World champion Lewis Hamilton is facing a truncated testing schedule in getting to grips with the technical changes Formula One will embrace this season.
McLaren is one of the teams that is using kinetic energy recovery systems - one of the many changes that are being introduced for 2009 - in its two cars.
"I've seven days to master the car, where normally I would have had 20 days," Hamilton, 24, told BBC Sport.
"It's a completely new package for us all - it's going to be interesting."
Kers harnesses energy that would have been lost during braking and allows the driver to reapply it during acceleration.
"We've a huge challenge ahead of us with Kers - with the reliability of that, the reliability of the car and finding the new set-up," said Hamilton, who got his first taste of McLaren's 2009 car when he completed 81 laps in testing in Portugal on Wednesday.
I'm pleased to report the car feels good
Hamilton said McLaren would definitely be using the system - other teams have yet to decide whether to employ it or not from the start of the season.
The 24-year-old decided to take more time off at the end of last season after he became the youngest world champion in Formula One history after a thrilling Brazilian Grand Prix.
His team-mate Heikki Kovalainen is still waiting to try out his new McLaren after bad weather wiped out the final day of testing in southern Portugal on Thursday.
The Finn had been due to drive the MP4-24 at the Algarve circuit, but rain and fog grounded the medical helicopter and forced organisers to close the circuit for safety reasons.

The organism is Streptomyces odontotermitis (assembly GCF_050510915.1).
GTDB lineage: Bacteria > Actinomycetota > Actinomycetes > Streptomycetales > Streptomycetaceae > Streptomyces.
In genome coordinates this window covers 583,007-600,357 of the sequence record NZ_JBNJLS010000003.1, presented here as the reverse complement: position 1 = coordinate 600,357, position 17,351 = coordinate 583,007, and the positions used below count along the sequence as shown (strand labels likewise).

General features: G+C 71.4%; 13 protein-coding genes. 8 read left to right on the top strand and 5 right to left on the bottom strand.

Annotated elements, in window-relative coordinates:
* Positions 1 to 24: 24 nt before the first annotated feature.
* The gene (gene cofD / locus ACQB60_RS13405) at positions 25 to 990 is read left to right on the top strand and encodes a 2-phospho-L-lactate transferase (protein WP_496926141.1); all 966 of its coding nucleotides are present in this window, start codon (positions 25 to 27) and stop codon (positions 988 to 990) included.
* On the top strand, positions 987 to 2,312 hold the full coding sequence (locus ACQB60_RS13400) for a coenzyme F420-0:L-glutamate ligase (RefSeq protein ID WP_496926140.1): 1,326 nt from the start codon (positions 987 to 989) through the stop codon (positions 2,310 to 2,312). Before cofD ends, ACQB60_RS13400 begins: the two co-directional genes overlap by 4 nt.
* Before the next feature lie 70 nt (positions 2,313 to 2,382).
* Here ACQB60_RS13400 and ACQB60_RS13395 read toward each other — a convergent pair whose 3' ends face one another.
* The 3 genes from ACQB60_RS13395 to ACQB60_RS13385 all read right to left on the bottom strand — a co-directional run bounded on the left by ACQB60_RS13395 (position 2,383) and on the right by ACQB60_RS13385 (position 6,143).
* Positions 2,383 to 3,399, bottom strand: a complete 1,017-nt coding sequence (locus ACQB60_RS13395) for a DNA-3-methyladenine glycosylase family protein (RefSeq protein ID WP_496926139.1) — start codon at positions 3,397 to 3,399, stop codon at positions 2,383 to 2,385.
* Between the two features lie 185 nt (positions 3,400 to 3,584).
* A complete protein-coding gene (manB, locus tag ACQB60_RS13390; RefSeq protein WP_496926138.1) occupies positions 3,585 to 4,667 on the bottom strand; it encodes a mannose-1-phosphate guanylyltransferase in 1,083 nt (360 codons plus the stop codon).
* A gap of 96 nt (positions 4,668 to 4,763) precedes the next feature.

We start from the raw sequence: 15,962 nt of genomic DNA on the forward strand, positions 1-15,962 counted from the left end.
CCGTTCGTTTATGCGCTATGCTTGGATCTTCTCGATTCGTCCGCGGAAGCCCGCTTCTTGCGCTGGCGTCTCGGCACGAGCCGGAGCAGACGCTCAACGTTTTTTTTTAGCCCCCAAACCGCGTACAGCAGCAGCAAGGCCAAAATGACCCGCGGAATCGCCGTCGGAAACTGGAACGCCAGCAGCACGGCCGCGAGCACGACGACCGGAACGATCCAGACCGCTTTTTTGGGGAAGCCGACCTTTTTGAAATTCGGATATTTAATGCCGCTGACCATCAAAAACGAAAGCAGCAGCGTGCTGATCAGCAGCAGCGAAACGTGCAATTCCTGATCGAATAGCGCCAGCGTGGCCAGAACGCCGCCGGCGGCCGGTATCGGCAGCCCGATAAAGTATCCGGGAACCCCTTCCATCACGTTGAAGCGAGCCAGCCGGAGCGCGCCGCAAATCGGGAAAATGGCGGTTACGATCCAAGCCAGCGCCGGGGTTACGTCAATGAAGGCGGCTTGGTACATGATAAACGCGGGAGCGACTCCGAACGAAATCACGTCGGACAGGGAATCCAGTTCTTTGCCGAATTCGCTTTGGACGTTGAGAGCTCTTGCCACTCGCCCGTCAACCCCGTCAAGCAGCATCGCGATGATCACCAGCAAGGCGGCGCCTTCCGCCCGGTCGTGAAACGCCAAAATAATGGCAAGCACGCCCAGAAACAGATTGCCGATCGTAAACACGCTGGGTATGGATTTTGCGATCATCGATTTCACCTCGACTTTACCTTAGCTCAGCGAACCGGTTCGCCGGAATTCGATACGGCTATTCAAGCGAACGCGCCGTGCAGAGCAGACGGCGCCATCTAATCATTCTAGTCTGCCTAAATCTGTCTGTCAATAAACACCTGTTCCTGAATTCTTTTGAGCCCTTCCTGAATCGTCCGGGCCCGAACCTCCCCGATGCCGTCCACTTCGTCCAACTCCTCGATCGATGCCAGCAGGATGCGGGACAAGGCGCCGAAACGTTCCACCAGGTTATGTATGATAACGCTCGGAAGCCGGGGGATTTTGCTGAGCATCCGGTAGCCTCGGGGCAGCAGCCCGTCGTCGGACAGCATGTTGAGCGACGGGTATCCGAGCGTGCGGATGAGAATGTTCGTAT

McLaren's next test is at the Jerez circuit in southern Spain on 10 February, with the F1 season starting in Australia on 29 March.
Driving for the first time since winning the F1 title in dramatic fashion at the Brazilian Grand Prix, Hamilton was third fastest overall after a minor engine problem.
"It was good to be back working with the team. It felt like I'd hardly been away because it was easy to slip back into the routine," said Hamilton.
"This first test was all about just getting used to the new car and the new regulations and about giving my feedback to the engineers - it wasn't about setting a fast time.
"I'm pleased to report that the car feels good, we've made lots of progress over the winter and I'm looking forward to developing the car ahead of the Australian Grand Prix.
"It's going to be an extremely busy winter. I've only been in the car for one day and our usual job list for the weeks ahead is already enormous.
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